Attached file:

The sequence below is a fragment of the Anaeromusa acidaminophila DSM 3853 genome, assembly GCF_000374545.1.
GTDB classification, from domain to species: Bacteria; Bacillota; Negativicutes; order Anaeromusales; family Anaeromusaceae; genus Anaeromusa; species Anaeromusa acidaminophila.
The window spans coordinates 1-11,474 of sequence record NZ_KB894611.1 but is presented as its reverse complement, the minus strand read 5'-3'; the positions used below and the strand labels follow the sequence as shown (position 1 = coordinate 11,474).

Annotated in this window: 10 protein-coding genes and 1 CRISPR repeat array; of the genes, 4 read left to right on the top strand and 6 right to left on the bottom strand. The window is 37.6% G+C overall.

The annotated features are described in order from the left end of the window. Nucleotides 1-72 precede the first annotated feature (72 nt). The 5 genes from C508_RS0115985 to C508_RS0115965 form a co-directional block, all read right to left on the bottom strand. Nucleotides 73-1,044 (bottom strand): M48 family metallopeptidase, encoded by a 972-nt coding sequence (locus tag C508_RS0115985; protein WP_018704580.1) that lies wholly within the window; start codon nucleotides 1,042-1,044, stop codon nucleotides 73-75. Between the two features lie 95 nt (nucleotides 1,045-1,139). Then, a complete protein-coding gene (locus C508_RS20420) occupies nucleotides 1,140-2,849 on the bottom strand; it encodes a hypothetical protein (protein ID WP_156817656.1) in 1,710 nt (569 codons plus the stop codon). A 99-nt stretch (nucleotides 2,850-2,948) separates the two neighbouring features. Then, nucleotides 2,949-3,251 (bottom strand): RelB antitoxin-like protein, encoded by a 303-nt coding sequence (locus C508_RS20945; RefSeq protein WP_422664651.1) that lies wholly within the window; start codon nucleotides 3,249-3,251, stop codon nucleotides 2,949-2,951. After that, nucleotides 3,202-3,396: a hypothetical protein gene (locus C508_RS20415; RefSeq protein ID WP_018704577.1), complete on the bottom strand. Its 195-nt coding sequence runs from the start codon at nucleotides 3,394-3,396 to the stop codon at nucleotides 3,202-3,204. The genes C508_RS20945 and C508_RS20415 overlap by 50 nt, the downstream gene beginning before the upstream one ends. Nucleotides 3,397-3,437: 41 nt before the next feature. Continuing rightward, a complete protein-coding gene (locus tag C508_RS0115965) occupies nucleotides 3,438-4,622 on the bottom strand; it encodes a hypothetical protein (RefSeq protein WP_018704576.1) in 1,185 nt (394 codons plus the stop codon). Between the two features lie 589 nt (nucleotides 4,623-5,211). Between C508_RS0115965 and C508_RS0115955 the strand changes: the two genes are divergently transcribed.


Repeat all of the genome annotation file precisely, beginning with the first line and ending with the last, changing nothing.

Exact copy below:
The sequence below is a fragment of the Anaeromusa acidaminophila DSM 3853 genome, assembly GCF_000374545.1.
GTDB classification, from domain to species: Bacteria; Bacillota; Negativicutes; order Anaeromusales; family Anaeromusaceae; genus Anaeromusa; species Anaeromusa acidaminophila.
The window spans coordinates 1-11,474 of sequence record NZ_KB894611.1 but is presented as its reverse complement, the minus strand read 5'-3'; the positions used below and the strand labels follow the sequence as shown (position 1 = coordinate 11,474).

Annotated in this window: 10 protein-coding genes and 1 CRISPR repeat array; of the genes, 4 read left to right on the top strand and 6 right to left on the bottom strand. The window is 37.6% G+C overall.

The annotated features are described in order from the left end of the window. Nucleotides 1-72 precede the first annotated feature (72 nt). The 5 genes from C508_RS0115985 to C508_RS0115965 form a co-directional block, all read right to left on the bottom strand. Nucleotides 73-1,044 (bottom strand): M48 family metallopeptidase, encoded by a 972-nt coding sequence (locus tag C508_RS0115985; protein WP_018704580.1) that lies wholly within the window; start codon nucleotides 1,042-1,044, stop codon nucleotides 73-75. Between the two features lie 95 nt (nucleotides 1,045-1,139). Then, a complete protein-coding gene (locus C508_RS20420) occupies nucleotides 1,140-2,849 on the bottom strand; it encodes a hypothetical protein (protein ID WP_156817656.1) in 1,710 nt (569 codons plus the stop codon). A 99-nt stretch (nucleotides 2,850-2,948) separates the two neighbouring features. Then, nucleotides 2,949-3,251 (bottom strand): RelB antitoxin-like protein, encoded by a 303-nt coding sequence (locus C508_RS20945; RefSeq protein WP_422664651.1) that lies wholly within the window; start codon nucleotides 3,249-3,251, stop codon nucleotides 2,949-2,951. After that, nucleotides 3,202-3,396: a hypothetical protein gene (locus C508_RS20415; RefSeq protein ID WP_018704577.1), complete on the bottom strand. Its 195-nt coding sequence runs from the start codon at nucleotides 3,394-3,396 to the stop codon at nucleotides 3,202-3,204. The genes C508_RS20945 and C508_RS20415 overlap by 50 nt, the downstream gene beginning before the upstream one ends. Nucleotides 3,397-3,437: 41 nt before the next feature. Continuing rightward, a complete protein-coding gene (locus tag C508_RS0115965) occupies nucleotides 3,438-4,622 on the bottom strand; it encodes a hypothetical protein (RefSeq protein WP_018704576.1) in 1,185 nt (394 codons plus the stop codon). Between the two features lie 589 nt (nucleotides 4,623-5,211). Between C508_RS0115965 and C508_RS0115955 the strand changes: the two genes are divergently transcribed.